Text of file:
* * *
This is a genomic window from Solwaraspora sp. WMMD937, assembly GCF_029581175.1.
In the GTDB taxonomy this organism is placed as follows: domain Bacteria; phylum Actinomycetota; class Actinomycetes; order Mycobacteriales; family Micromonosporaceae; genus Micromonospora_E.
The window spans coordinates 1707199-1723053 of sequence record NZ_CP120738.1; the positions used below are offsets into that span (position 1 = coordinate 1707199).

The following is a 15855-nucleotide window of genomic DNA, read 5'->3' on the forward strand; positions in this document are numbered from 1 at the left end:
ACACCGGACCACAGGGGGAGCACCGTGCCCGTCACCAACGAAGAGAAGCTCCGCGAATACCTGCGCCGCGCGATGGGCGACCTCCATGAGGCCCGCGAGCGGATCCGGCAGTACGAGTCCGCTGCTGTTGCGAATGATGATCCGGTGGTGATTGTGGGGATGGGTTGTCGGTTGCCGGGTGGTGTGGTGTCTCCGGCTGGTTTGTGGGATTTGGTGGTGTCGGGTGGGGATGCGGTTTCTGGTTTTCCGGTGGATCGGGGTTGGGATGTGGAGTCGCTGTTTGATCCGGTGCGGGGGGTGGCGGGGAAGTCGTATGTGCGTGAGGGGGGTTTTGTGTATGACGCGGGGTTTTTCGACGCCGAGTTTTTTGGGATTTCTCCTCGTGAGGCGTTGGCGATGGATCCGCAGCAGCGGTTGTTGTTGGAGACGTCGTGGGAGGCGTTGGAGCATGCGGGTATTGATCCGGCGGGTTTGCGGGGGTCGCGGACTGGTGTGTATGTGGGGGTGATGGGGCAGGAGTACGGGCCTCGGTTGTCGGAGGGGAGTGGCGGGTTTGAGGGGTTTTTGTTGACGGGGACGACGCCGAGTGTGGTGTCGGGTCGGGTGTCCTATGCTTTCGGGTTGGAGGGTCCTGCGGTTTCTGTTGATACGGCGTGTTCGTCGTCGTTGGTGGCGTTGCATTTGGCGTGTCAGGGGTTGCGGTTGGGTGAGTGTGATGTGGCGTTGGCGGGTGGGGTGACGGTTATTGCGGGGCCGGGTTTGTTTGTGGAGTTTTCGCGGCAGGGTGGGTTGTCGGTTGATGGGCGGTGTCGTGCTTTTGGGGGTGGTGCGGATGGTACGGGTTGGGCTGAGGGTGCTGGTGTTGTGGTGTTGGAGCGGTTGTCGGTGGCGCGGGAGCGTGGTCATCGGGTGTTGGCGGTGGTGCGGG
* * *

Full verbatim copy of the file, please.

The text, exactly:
This is a genomic window from Solwaraspora sp. WMMD937, assembly GCF_029581175.1.
In the GTDB taxonomy this organism is placed as follows: domain Bacteria; phylum Actinomycetota; class Actinomycetes; order Mycobacteriales; family Micromonosporaceae; genus Micromonospora_E.
The window spans coordinates 1707199-1723053 of sequence record NZ_CP120738.1; the positions used below are offsets into that span (position 1 = coordinate 1707199).

The following is a 15855-nucleotide window of genomic DNA, read 5'->3' on the forward strand; positions in this document are numbered from 1 at the left end:
ACACCGGACCACAGGGGGAGCACCGTGCCCGTCACCAACGAAGAGAAGCTCCGCGAATACCTGCGCCGCGCGATGGGCGACCTCCATGAGGCCCGCGAGCGGATCCGGCAGTACGAGTCCGCTGCTGTTGCGAATGATGATCCGGTGGTGATTGTGGGGATGGGTTGTCGGTTGCCGGGTGGTGTGGTGTCTCCGGCTGGTTTGTGGGATTTGGTGGTGTCGGGTGGGGATGCGGTTTCTGGTTTTCCGGTGGATCGGGGTTGGGATGTGGAGTCGCTGTTTGATCCGGTGCGGGGGGTGGCGGGGAAGTCGTATGTGCGTGAGGGGGGTTTTGTGTATGACGCGGGGTTTTTCGACGCCGAGTTTTTTGGGATTTCTCCTCGTGAGGCGTTGGCGATGGATCCGCAGCAGCGGTTGTTGTTGGAGACGTCGTGGGAGGCGTTGGAGCATGCGGGTATTGATCCGGCGGGTTTGCGGGGGTCGCGGACTGGTGTGTATGTGGGGGTGATGGGGCAGGAGTACGGGCCTCGGTTGTCGGAGGGGAGTGGCGGGTTTGAGGGGTTTTTGTTGACGGGGACGACGCCGAGTGTGGTGTCGGGTCGGGTGTCCTATGCTTTCGGGTTGGAGGGTCCTGCGGTTTCTGTTGATACGGCGTGTTCGTCGTCGTTGGTGGCGTTGCATTTGGCGTGTCAGGGGTTGCGGTTGGGTGAGTGTGATGTGGCGTTGGCGGGTGGGGTGACGGTTATTGCGGGGCCGGGTTTGTTTGTGGAGTTTTCGCGGCAGGGTGGGTTGTCGGTTGATGGGCGGTGTCGTGCTTTTGGGGGTGGTGCGGATGGTACGGGTTGGGCTGAGGGTGCTGGTGTTGTGGTGTTGGAGCGGTTGTCGGTGGCGCGGGAGCGTGGTCATCGGGTGTTGGCGGTGGTGCGGG